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Example Studio Consulting: MOONLIGHT Script

Example Studio Consulting: MOONLIGHT Script

An example script consultancy on a reading of MOONLIGHT script, winner of Best Picture and Best Original Screenplay at the 2017 Oscars.

“This screenplay is beautifully written, the central theme elegantly expressed in an almost poetic style…” Extracts from a script report by our trainee Edward Smith, based on a reading of the MOONLIGHT script: CLICK HERE to read the script online from Simply Scripts.

This example report was completed by Edward Smith as part of his internship with us, which has recently been successfully completed.

 To see the full industry-standard format we use for Studio Coverage, either commission your own (CLICK HERE) based on the script you submit, or purchase The Confidential Studio Manual to get the inside track on how the industry will really assess and process your script (CLICK HERE)!

WRITEMOVIES STORY DEPARTMENT COVERAGE

 

TITLE: MOONLIGHT                                    LOCALE: Miami, Atlanta

AUTHOR: Barry Jenkins                             SETTING: Urban U.S.

PERIOD: Present                                            FORM: SP

PRODUCER: N/A                                          BUDGET: Low

SYNOPSIS

This screenplay is divided into three chapters, each focusing on a different stage of the protagonist’s life and titled after the name he is currently using; in the first part, aged twelve, he goes by the name LITTLE. Chased by a gang of bullies, he takes refuge in an abandoned crackhouse, where he is found by the drug dealer, JUAN. Little spends the night with Juan and his girlfriend, TERESA, and starts to become close to them because his own mother, PAULA, is neglectful of him.

When Juan discovers Paula doing drugs, they argue about raising Little, with Paula implying that he is gay. That night, having been confronted by Paula, Little goes to speak to Juan, asking him what the word “faggot” means and whether he is himself gay. Juan reassures him, but is then forced to admit, to his shame, that he is a drug dealer and that he has sold Paula drugs.

In the second chapter, the protagonist, now sixteen-years-old, goes by his real name, CHIRON. In the intervening years, Juan has died and Paula has become even more abusive, but Chiron still regularly visits Teresa. He is now struggling with his attraction to his friend, KEVIN, while also still coping with bullies – particularly his classmate, TERRELL…

COMMENTS:

This screenplay is beautifully written, the central theme elegantly expressed in an almost poetic style. It deals with an oft-overlooked issue, studying what it is like to be a gay black man, charting the struggles the protagonist faces in establishing his own identity in a culture that is hostile to his sexuality; this is dealt with both delicately and realistically thanks to the high quality of the writing…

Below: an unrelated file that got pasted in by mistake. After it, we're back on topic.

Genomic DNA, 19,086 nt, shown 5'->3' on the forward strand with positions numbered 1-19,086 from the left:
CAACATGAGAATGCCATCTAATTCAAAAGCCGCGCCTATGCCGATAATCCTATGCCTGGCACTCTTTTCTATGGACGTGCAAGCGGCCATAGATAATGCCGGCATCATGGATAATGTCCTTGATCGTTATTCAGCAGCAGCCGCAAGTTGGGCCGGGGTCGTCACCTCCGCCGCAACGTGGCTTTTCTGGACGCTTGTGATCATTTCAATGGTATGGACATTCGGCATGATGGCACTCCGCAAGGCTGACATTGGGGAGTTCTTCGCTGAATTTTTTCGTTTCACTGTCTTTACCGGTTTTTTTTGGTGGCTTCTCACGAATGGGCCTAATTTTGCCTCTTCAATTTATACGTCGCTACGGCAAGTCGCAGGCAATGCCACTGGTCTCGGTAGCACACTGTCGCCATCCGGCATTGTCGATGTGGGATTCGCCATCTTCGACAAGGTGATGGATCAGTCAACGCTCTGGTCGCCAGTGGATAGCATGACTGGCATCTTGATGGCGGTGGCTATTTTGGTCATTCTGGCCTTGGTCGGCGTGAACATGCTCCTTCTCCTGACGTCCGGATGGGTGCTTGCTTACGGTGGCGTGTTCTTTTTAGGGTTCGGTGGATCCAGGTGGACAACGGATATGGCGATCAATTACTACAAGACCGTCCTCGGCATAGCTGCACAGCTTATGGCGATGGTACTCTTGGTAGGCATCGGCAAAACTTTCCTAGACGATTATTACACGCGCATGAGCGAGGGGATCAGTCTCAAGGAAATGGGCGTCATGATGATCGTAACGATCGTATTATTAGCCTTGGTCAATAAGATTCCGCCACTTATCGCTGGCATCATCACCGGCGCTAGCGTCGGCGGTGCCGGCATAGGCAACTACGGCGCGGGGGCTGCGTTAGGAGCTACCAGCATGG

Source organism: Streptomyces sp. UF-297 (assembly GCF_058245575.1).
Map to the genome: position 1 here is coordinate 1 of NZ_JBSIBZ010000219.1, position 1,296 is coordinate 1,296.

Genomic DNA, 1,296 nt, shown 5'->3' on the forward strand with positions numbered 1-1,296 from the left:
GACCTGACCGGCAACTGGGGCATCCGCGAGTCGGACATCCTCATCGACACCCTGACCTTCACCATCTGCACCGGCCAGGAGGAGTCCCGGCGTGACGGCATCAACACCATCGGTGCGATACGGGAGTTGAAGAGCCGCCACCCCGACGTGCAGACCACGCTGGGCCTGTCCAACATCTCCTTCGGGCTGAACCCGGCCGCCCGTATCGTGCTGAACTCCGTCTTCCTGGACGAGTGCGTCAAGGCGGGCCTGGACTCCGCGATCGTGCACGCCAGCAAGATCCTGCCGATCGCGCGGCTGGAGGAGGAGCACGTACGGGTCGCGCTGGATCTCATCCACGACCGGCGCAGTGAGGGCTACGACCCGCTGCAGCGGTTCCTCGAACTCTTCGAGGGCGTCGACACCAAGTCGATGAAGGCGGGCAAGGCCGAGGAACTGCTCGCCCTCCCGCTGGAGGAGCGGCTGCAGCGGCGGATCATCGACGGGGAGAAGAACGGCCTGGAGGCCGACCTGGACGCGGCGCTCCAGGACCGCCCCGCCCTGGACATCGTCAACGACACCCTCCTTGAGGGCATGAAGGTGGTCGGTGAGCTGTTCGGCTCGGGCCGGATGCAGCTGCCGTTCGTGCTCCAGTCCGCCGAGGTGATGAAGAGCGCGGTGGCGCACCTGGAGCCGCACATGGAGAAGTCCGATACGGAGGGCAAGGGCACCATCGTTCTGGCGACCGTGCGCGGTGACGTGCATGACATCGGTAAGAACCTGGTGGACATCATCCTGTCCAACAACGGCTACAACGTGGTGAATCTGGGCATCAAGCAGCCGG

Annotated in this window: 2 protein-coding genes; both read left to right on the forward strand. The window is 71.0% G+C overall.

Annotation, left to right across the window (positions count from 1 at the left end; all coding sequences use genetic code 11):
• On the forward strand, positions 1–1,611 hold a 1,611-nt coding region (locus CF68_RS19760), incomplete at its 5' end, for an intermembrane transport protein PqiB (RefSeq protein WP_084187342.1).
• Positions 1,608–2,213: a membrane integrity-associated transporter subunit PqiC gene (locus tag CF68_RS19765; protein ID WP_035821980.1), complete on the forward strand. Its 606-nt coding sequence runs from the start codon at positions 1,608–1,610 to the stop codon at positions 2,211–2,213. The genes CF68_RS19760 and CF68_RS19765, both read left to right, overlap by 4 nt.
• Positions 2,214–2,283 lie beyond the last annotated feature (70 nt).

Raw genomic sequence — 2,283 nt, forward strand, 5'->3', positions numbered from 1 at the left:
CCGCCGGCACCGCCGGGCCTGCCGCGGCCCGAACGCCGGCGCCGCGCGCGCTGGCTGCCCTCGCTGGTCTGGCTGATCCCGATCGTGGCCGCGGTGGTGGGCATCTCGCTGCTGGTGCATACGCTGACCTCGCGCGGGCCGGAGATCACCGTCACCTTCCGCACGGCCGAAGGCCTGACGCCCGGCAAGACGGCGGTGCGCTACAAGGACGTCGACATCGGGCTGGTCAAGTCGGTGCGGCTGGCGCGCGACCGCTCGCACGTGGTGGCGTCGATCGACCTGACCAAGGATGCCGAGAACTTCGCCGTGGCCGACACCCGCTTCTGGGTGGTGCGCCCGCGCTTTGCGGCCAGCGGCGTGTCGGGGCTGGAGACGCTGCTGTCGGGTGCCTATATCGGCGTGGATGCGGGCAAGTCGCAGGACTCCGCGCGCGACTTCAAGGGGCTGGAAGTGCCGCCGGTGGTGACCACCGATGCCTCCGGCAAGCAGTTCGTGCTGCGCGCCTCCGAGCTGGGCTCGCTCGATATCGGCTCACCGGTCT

By portraying three distinct stages of Chiron’s life, we are able to see the intricacies of his situation and better understand how he develops as a character. He is forced to change because of the physical and emotional abuse he suffers, with very few nurturing figures to help him. From being a gentle, vulnerable child, he violently lashes out against his bullies and eventually reinvents himself as a drug dealer to hide who he truly is. In the end, he is only able to come to terms with his sexuality because of Kevin’s influence, bringing him full circle back to his true self after all the challenges he has faced.

Each chapter also has its own, miniature three act structure. For example, the first chapter has an inciting incident when Little meets Juan; the first act sees them become attached to one another, the second develops their relationship, and the third deals with the conversation between them when Little asks about being gay. Similarly, the other two chapters also have a three act structure, allowing each one to stand on its own as an independent story – albeit strengthened and given context by the others.

 To see the full industry-standard format we use for Studio Coverage, either commission your own (CLICK HERE) based on the script you submit, or purchase The Confidential Studio Manual to get the inside track on how the industry will really assess and process your script (CLICK HERE)!

Example Studio Consulting: A MOST VIOLENT YEAR Script

Example Studio Consulting: A MOST VIOLENT YEAR Script

An example script consultancy on a reading of the A MOST VIOLENT YEAR script:

Trainees Example Studio Coverage

“A gritty crime drama with many familiar beats of the gangster genre that also refreshingly subverts it, exploring a protagonist trying to expand his business empire whilst fighting not to be drawn into the gangster world…” Extracts from a script report by our trainee Adam Yee, based on a reading of the A MOST VIOLENT YEAR script: CLICK HERE to read the script online from Gointothestory.

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Winning writing is a team game: winning competitions is only the start…

Winning writing is a team game: winning competitions is only the start…

Why winning writing depends on being a team player…

iankennedyinsights

Winning one of our competitions has several perks – the cash prize, the year of free script development and mentoring, the free publicity, and, of course, the potential that your script will be promoted to talent agents, producers, and studios within the international film industry – and for the best winning writing, we’ll even pitch it ourselves (and that’s something we promise in our competition Terms and Conditions).

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